Dear all,

I would like to share some ideas regarding UCoC and experience while I was acting as an administrator of Chinese Wikipedia chatting groups. Please first allow me to introduce myself: I used to be a former drafter of Chinese Wikipedia IRC protocol (Zhwiki’s IRCPOL) but abandoned to continue the work for the reason of massive problems existing in Chinese Wikipedia members that makes me feel unable and powerless to change through improving local protocols.

Within my knowledge and experience, and apart from political disputes, I have found several problems that might not or seldom occurred in the anglophone communities:

1. Non-Universal Usage:
The rules as to harassment stated that "Behaviour can be considered harassment if it is beyond what a reasonable person would be expected to tolerate in a global, intercultural environment". That requires the administrators for the knowledge of "reasonable man test". Such a test is widely and commonly used, and regarded as the objective test in the common law world. However, it is unfriendly for people from countries adopting legal systems other than the common law system. Those people shall be familiar with the test which is relatively depending on a subjective judgment of an admin on a certain issue. The uncertainty of the test is confirmed in various appeal cases in which the House of Lords held that the Court of Appeal made mistakes in adopting this test. Without a declaration of the certain standards or necessary training, I think it is inappropriate to use the term "reasonable man" since the test, which was already being adopted in Zhwiki’s IRCPOL before the UCoC was well-drafted and completed, has been proved its unfriendliness to those who come from China and Taiwan where both jurisdictions are of the Continental Law.

2. Connective Penalties in Instant Messaging (IM) and on Wikimedia Projects 
The user’s behaviours in IM may affect people’s view of that user. However, it is unclear whether the restriction on Wikimedia Projects can be given directly to a user breached the UCoC or, breached policies and guidelines in IM (such as canvassing). Without Safe and Trustee team or Stewards or Ombudsman Commission, can the administrators (admins) use the messages in IM as evidence to punish the wrongdoers in Wikipedia or other projects? I wish the Community and the Board may clarify that in UCoC.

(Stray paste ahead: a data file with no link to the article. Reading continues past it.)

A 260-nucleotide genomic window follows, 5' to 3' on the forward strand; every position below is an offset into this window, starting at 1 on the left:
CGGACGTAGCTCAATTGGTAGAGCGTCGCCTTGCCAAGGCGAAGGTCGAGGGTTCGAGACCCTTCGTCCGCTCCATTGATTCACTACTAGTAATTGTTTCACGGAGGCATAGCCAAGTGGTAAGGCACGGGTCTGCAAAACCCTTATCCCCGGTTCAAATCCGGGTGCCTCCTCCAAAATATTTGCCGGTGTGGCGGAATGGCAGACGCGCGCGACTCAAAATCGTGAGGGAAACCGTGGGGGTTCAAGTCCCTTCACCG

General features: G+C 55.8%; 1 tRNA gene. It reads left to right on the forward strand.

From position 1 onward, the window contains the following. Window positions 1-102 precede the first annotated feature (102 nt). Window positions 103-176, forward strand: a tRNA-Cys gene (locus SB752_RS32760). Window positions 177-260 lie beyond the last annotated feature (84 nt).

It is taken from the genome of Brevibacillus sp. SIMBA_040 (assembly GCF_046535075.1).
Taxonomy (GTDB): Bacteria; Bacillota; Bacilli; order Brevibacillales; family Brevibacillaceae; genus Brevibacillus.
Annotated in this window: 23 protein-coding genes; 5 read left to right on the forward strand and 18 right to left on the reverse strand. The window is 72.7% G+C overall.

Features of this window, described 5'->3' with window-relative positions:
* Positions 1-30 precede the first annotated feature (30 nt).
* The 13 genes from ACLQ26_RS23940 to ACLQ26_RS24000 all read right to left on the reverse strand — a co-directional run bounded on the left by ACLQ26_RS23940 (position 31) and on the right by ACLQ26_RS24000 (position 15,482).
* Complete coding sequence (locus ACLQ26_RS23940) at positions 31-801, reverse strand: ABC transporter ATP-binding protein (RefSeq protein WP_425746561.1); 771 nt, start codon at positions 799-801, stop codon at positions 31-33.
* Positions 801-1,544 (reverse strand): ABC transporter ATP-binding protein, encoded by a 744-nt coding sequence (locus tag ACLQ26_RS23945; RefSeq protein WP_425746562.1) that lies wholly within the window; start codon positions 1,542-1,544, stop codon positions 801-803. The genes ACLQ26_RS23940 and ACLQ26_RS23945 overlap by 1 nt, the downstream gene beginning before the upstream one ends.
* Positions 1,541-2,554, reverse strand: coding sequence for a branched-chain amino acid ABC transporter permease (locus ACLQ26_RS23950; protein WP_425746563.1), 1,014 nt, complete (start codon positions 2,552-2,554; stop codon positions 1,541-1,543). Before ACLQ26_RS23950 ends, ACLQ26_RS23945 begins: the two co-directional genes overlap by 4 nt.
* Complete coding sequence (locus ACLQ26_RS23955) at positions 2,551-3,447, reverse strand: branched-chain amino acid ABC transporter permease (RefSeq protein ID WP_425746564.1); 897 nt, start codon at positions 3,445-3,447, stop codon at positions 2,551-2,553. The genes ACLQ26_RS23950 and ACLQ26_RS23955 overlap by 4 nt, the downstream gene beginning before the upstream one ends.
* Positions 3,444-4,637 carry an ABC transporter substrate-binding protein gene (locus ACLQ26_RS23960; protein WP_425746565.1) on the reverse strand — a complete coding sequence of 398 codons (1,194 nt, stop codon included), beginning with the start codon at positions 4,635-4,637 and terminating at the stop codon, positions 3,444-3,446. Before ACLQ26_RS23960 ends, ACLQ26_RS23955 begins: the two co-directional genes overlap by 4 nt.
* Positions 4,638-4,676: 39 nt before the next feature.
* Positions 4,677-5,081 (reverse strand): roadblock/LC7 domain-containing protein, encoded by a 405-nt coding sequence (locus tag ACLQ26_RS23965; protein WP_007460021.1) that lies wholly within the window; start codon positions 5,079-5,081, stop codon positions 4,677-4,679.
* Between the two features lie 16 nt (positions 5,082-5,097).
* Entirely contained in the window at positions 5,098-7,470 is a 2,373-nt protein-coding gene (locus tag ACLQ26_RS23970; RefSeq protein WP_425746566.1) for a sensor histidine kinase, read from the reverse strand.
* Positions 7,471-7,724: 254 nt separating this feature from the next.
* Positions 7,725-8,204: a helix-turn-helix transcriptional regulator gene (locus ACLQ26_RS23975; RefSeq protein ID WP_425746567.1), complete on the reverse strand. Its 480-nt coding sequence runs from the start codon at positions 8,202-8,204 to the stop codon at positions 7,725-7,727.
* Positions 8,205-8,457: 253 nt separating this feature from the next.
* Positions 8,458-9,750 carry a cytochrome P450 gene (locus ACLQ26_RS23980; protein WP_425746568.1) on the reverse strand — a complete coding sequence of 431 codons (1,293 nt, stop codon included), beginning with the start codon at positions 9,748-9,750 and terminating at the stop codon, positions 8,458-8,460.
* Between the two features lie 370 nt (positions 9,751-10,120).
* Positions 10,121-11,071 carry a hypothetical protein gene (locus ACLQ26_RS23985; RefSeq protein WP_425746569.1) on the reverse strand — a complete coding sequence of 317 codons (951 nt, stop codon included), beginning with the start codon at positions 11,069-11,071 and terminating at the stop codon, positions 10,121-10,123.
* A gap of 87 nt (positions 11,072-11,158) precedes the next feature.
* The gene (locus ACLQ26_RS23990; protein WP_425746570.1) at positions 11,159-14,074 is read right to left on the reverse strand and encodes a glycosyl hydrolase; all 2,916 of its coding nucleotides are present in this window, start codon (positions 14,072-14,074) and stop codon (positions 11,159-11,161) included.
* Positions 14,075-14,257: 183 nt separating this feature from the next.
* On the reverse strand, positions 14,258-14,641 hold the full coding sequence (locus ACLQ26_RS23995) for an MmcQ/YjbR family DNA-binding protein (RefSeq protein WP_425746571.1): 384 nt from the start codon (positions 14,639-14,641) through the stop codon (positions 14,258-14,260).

3. Refusal of User Rights:
Some admins disagree with the point that users have the right of freedom of speech but adopted the rules of "Wikipedia:User access level" which the right for using instant messaging is a user access level and can be withdrawn. That causes admins to prefer to use the restriction and penalty which is beyond the reasonable proportionality for groups' order and peacefulness. That may cause the problem of admins’ preference on rules to be adopted for punishment purpose rather than for educational purpose in certain events. For example, I have seen that several Chinese Wikipedian involved in oral conflicts which the admin somehow prefer to warn and mute both sides for the reason of civility, instead of dispute resolving. User rights might be a blocker for admins and bureaucrats to think of a reasonable penalty and apply the Code in an appropriate manner.